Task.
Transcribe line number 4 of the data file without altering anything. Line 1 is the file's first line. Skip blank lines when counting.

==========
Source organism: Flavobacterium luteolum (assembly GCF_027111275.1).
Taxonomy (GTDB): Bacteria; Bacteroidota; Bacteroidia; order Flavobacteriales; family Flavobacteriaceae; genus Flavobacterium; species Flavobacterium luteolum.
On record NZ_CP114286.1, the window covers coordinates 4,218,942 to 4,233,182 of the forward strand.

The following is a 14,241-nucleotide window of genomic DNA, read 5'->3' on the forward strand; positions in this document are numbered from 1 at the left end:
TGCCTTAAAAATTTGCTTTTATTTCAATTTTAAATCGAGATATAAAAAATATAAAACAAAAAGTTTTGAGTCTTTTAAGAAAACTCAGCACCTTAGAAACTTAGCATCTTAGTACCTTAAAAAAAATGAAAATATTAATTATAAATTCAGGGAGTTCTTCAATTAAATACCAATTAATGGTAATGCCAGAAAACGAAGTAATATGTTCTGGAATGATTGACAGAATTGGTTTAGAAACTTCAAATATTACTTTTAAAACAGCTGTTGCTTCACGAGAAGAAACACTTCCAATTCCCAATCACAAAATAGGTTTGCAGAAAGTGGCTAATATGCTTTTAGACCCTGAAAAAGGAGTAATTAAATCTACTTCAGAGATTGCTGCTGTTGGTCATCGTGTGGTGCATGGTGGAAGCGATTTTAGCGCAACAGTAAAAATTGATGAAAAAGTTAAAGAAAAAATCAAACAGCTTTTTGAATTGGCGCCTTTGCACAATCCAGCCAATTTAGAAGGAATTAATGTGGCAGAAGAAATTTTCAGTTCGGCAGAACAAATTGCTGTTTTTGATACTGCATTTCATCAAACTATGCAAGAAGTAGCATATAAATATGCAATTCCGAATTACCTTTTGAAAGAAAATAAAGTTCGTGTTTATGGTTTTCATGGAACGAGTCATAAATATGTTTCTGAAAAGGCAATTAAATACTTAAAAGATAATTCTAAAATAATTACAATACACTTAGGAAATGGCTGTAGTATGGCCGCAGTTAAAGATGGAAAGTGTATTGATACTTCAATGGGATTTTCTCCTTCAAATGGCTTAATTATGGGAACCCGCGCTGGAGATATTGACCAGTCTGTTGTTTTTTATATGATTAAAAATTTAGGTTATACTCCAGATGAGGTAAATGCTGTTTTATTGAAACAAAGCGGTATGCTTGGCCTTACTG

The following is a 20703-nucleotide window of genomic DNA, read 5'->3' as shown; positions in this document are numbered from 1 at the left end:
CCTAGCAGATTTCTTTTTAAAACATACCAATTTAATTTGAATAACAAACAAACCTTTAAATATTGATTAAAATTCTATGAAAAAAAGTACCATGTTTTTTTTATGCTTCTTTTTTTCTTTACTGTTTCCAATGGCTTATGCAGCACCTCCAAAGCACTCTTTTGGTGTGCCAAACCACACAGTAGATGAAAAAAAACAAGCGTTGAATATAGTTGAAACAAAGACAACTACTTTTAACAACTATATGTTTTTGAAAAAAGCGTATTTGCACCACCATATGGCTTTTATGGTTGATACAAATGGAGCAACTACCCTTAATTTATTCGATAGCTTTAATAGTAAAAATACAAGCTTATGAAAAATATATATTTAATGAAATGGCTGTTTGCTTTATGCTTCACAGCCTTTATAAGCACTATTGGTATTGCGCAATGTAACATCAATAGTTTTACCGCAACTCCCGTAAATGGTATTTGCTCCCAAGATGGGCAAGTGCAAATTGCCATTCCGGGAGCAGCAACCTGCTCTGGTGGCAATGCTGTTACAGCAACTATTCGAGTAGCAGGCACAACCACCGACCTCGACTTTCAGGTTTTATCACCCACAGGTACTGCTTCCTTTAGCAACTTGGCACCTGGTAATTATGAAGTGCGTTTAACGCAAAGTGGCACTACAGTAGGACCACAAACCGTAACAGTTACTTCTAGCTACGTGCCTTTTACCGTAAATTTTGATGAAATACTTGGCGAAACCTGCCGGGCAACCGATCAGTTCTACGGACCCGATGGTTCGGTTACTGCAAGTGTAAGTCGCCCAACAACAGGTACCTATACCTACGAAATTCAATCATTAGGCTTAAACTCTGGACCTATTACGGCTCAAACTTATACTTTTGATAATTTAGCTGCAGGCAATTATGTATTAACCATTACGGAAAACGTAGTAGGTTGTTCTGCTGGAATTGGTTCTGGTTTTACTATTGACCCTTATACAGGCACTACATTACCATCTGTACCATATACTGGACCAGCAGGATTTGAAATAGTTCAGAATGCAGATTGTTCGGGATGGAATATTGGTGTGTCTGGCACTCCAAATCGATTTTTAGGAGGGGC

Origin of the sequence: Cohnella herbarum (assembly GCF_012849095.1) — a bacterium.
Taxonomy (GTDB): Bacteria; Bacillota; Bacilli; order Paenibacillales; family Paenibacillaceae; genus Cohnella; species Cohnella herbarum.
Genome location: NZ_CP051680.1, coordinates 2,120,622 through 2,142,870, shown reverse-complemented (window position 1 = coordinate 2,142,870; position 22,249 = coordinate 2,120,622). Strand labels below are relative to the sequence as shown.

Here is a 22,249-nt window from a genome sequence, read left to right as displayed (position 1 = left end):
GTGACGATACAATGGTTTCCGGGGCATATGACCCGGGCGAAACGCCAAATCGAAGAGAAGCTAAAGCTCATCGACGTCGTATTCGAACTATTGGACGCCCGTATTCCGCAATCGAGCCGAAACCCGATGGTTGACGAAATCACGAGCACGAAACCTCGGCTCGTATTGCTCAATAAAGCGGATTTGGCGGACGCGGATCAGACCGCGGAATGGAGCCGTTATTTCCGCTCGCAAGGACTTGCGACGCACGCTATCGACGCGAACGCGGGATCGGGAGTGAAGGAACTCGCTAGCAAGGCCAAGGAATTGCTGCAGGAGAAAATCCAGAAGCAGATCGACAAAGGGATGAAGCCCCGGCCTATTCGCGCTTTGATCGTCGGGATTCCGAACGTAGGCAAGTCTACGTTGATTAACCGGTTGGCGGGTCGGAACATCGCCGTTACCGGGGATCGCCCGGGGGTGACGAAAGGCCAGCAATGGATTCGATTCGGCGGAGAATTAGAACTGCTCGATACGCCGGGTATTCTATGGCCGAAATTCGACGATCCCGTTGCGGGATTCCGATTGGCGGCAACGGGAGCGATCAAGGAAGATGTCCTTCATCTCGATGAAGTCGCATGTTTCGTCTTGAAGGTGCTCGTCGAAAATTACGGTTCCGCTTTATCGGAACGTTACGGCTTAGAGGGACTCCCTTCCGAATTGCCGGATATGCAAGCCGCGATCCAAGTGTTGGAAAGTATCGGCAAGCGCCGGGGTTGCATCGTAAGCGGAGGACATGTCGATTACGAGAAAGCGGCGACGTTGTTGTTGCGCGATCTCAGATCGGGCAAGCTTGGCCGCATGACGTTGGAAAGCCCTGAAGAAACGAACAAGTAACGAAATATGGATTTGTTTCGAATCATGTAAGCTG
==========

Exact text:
The following is a 14,241-nucleotide window of genomic DNA, read 5'->3' on the forward strand; positions in this document are numbered from 1 at the left end: